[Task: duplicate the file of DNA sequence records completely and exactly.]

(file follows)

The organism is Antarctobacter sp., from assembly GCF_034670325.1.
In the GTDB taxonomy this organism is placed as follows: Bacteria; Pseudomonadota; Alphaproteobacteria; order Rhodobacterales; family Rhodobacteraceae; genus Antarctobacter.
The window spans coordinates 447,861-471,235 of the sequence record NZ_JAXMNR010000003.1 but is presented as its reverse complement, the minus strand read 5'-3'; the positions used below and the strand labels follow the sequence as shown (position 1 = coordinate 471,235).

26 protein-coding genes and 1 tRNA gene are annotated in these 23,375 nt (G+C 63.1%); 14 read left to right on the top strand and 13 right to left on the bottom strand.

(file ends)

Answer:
The organism is Antarctobacter sp., from assembly GCF_034670325.1.
In the GTDB taxonomy this organism is placed as follows: Bacteria; Pseudomonadota; Alphaproteobacteria; order Rhodobacterales; family Rhodobacteraceae; genus Antarctobacter.
The window spans coordinates 447,861-471,235 of the sequence record NZ_JAXMNR010000003.1 but is presented as its reverse complement, the minus strand read 5'-3'; the positions used below and the strand labels follow the sequence as shown (position 1 = coordinate 471,235).

26 protein-coding genes and 1 tRNA gene are annotated in these 23,375 nt (G+C 63.1%); 14 read left to right on the top strand and 13 right to left on the bottom strand.